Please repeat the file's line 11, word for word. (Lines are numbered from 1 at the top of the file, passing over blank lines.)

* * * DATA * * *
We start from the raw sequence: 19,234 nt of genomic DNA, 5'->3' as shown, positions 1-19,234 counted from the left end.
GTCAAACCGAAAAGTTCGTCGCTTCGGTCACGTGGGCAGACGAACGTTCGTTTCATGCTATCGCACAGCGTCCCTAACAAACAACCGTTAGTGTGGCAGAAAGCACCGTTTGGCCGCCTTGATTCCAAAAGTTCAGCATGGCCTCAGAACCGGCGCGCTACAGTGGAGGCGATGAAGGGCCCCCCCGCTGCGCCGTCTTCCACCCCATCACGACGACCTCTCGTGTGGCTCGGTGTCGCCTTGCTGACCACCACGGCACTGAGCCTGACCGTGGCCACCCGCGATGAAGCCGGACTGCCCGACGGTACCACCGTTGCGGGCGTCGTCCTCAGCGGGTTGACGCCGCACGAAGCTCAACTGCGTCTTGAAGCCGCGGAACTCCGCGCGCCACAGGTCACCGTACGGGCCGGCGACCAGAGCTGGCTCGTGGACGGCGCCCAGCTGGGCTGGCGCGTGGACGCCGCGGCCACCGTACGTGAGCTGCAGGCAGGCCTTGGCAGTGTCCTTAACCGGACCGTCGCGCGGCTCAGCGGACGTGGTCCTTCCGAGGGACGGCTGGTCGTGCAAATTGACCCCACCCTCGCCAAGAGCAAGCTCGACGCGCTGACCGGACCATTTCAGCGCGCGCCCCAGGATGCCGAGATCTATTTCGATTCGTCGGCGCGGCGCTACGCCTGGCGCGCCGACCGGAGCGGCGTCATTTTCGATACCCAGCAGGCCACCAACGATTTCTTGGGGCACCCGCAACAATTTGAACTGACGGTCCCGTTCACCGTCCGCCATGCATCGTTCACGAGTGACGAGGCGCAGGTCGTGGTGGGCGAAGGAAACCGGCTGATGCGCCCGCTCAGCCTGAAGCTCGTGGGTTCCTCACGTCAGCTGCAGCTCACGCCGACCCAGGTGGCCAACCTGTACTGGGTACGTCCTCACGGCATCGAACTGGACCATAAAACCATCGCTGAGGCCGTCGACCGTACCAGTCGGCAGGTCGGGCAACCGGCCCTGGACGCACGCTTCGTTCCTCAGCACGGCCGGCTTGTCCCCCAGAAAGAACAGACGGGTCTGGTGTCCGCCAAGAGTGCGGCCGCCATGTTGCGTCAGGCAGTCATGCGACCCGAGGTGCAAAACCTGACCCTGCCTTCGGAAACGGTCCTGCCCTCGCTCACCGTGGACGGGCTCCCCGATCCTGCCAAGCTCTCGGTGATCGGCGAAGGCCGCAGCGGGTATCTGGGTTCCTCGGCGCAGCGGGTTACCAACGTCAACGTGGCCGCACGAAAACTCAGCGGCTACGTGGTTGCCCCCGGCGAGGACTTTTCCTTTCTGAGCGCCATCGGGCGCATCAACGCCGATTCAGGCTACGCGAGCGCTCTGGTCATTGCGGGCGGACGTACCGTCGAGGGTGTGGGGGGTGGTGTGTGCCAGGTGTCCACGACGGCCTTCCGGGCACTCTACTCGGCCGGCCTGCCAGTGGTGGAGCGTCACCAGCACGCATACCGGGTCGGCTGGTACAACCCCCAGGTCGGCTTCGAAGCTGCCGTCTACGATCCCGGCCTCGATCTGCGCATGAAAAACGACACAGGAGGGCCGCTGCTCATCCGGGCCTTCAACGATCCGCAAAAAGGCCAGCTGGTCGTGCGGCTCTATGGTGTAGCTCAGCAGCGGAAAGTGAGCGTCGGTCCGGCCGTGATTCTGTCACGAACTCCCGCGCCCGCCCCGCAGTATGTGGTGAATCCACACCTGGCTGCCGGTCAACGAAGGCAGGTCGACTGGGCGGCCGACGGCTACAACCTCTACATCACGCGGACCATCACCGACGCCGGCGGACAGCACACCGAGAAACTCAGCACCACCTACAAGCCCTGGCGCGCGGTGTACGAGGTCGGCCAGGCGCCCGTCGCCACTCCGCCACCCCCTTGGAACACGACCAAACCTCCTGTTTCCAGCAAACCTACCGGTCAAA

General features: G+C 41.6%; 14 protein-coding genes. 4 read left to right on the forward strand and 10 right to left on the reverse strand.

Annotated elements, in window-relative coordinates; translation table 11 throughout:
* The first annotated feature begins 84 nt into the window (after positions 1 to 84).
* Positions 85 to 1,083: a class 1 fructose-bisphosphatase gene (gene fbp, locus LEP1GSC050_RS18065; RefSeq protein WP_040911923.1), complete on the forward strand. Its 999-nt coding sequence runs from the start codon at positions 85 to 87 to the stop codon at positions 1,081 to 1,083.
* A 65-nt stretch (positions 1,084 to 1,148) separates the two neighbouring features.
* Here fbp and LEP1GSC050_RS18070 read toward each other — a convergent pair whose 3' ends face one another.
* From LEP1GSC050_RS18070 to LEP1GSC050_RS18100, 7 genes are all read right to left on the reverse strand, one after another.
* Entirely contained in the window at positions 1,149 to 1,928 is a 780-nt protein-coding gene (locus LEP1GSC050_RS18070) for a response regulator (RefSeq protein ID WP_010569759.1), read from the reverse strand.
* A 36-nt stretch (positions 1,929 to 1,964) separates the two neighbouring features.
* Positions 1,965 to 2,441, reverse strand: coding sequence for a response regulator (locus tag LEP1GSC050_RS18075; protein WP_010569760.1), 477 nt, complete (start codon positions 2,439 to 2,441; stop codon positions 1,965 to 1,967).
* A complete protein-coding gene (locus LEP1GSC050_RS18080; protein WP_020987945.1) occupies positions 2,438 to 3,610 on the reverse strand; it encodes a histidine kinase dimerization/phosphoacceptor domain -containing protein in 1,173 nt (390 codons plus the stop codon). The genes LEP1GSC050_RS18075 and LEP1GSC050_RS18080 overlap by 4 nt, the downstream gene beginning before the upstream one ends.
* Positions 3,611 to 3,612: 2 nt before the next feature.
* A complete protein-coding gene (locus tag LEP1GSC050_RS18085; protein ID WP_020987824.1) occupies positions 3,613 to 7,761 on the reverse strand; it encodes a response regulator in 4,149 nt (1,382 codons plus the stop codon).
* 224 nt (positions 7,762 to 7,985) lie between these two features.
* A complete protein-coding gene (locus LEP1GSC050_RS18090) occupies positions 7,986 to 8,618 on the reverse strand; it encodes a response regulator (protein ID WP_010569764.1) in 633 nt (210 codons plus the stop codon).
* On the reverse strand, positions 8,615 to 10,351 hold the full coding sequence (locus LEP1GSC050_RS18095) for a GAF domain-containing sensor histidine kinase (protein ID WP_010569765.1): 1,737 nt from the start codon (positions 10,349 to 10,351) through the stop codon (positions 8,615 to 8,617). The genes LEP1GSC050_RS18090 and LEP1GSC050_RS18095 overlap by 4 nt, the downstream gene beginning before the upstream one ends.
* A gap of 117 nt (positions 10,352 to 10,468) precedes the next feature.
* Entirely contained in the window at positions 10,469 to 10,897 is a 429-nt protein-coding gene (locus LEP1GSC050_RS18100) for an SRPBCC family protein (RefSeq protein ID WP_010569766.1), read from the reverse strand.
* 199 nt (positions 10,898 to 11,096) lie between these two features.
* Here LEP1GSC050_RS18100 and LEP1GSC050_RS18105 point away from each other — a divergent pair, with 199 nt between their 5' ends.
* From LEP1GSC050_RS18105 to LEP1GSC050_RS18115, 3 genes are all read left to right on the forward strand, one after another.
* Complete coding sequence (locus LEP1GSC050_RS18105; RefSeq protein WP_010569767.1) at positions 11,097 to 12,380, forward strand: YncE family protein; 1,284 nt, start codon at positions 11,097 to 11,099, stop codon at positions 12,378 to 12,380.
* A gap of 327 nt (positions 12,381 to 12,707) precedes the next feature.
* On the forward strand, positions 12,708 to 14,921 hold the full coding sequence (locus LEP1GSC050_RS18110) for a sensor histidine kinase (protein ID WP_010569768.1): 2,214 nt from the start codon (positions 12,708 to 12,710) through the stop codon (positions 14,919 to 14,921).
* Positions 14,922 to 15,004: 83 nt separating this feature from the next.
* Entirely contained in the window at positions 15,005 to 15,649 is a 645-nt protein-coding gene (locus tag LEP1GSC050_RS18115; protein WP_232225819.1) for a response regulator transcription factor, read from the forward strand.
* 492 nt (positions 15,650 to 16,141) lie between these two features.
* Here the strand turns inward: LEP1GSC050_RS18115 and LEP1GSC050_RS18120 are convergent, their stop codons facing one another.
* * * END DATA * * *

* A 36-nt stretch (positions 1,929 to 1,964) separates the two neighbouring features.